In this week’s Success Newsletter, I would like to reveal the six simple steps to end bad habits and cultivate new empowering habits.
First a quick update:
“Emotional Vampires – the interview”
Read the detailed interview I gave to the German psychology magazine PM offering more insights into the origins of and how to handle and deal with emotional vampires.
Now, let’s talk about ways to break bad habits.
At the beginning of each and every year, many people follow the custom to make New Year’s resolutions. And most of those resolutions involve ending or breaking bad habits.
The dictionary defines a habit as “an acquired behavior pattern regularly followed until it has become almost involuntary.” Few of us realize that most of our life and its behaviors are run involuntarily. In other words, for most of us, we run on autopilot and most of our behaviors are performed unconsciously. The way you hold a spoon, the way you tie your shoe laces and the way sit are all done at an unconscious level. Try holding the spoon differently or tying your shoe laces in a new way. How does that feel? Probably quite uncomfortable or simply weird or strange. And automatically, you will want to go back to doing it the old way. But that old way was once a new way, and your parents kept pushing you to do it a certain way, until one day you no longer thought about it and it became a program; it became a habit.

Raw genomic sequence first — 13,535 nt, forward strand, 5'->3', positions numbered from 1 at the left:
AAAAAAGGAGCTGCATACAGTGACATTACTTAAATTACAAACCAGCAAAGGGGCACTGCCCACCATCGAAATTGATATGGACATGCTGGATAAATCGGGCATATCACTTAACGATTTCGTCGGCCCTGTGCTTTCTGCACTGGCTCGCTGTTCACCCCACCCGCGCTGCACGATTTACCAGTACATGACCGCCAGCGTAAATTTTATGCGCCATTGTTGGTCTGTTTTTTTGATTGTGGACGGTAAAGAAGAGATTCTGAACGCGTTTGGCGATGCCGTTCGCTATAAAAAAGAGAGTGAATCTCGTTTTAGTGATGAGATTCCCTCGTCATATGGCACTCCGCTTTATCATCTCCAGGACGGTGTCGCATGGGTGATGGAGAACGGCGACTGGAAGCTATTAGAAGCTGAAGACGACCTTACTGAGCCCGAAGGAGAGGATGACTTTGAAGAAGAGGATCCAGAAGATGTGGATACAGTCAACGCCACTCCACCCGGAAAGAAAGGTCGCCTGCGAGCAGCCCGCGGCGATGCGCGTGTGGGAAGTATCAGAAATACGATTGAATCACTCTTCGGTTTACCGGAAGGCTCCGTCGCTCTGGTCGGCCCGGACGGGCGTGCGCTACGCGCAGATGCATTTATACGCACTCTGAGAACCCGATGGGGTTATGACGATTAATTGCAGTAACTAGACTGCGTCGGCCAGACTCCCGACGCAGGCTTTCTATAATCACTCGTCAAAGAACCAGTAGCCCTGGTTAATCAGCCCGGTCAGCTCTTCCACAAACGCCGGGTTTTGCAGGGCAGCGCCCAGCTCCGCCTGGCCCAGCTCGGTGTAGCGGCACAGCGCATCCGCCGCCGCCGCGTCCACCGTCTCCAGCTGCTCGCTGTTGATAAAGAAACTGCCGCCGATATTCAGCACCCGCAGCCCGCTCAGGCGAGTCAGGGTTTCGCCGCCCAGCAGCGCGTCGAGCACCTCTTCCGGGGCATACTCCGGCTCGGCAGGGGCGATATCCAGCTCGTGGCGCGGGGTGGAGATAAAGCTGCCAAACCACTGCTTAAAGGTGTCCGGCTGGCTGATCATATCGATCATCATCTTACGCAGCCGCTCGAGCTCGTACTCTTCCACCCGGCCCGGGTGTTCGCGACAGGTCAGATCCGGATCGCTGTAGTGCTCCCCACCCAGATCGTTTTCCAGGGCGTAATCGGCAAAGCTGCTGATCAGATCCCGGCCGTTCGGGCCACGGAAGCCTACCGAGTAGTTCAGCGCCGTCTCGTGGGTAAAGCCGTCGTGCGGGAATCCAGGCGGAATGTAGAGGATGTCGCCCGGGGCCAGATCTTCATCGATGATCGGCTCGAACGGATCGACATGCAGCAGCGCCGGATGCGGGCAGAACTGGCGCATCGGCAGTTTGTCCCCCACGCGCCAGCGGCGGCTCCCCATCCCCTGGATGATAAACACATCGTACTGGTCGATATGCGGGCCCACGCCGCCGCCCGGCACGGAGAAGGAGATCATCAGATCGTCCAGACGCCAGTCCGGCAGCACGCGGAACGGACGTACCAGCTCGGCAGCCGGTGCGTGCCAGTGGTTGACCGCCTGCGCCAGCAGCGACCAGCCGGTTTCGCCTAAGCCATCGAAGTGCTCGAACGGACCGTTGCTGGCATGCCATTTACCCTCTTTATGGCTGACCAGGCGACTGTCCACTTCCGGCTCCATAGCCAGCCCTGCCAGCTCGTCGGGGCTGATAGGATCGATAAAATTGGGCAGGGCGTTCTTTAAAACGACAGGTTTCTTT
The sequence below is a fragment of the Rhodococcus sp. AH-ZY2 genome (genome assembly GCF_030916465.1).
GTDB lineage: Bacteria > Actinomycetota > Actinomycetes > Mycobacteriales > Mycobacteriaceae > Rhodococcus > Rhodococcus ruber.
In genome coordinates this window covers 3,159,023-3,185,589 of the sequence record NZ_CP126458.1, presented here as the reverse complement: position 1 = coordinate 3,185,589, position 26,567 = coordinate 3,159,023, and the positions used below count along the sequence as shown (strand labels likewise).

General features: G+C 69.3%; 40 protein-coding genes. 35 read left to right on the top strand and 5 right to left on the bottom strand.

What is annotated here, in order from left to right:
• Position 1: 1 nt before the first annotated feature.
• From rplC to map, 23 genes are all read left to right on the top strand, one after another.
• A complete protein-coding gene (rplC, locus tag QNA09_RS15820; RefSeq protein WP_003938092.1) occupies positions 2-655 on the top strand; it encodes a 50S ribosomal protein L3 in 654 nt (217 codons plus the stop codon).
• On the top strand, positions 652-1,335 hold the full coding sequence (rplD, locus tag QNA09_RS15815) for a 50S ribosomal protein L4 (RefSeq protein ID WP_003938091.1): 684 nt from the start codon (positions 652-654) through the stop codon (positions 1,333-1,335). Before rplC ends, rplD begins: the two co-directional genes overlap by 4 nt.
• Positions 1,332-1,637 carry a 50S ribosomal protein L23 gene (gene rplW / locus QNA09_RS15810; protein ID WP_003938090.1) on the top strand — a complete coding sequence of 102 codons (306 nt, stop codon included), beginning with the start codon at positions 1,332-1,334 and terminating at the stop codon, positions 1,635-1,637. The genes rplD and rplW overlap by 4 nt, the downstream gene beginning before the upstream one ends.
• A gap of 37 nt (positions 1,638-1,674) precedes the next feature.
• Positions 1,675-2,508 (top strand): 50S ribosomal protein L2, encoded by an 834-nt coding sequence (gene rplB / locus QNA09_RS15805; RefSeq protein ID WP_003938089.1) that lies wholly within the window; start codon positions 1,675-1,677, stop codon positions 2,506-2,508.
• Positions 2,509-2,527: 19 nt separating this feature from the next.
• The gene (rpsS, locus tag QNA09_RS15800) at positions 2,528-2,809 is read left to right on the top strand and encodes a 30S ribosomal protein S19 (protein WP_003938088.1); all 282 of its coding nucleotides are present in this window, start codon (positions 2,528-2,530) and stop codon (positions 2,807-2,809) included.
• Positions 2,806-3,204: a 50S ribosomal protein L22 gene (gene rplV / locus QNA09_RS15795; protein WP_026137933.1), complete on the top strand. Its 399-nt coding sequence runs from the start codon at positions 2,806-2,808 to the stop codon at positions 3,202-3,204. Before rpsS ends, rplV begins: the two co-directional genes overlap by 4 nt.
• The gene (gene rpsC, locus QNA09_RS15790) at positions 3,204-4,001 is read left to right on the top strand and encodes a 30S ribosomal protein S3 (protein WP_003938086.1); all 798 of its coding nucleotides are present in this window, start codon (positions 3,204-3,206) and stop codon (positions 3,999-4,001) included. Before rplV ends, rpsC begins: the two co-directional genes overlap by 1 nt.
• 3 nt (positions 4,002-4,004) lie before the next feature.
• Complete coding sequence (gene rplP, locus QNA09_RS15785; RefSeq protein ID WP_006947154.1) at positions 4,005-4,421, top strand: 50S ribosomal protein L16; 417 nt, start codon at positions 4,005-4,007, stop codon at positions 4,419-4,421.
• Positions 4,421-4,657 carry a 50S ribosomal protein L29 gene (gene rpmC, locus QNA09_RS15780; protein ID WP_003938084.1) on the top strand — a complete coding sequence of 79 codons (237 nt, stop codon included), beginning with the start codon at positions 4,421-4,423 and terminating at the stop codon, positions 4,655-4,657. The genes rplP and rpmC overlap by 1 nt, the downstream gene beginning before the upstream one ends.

And so it is with all of our habits. We learn them and then we resist changing them because it feels uncomfortable to change.
The key to ending, breaking or stopping any habit is to use the same technique that you used to learn the habit in the first place. And no, I don’t mean you need to call up mom or dad to show you how to tie your shoe laces or to start a regular exercise program!
You might respond by saying that they taught you via nagging. And possibly that is true. But behind the nagging were three key strategies:
- Daily practice
As an adult trying to change an old habit it requires more than what your parents did.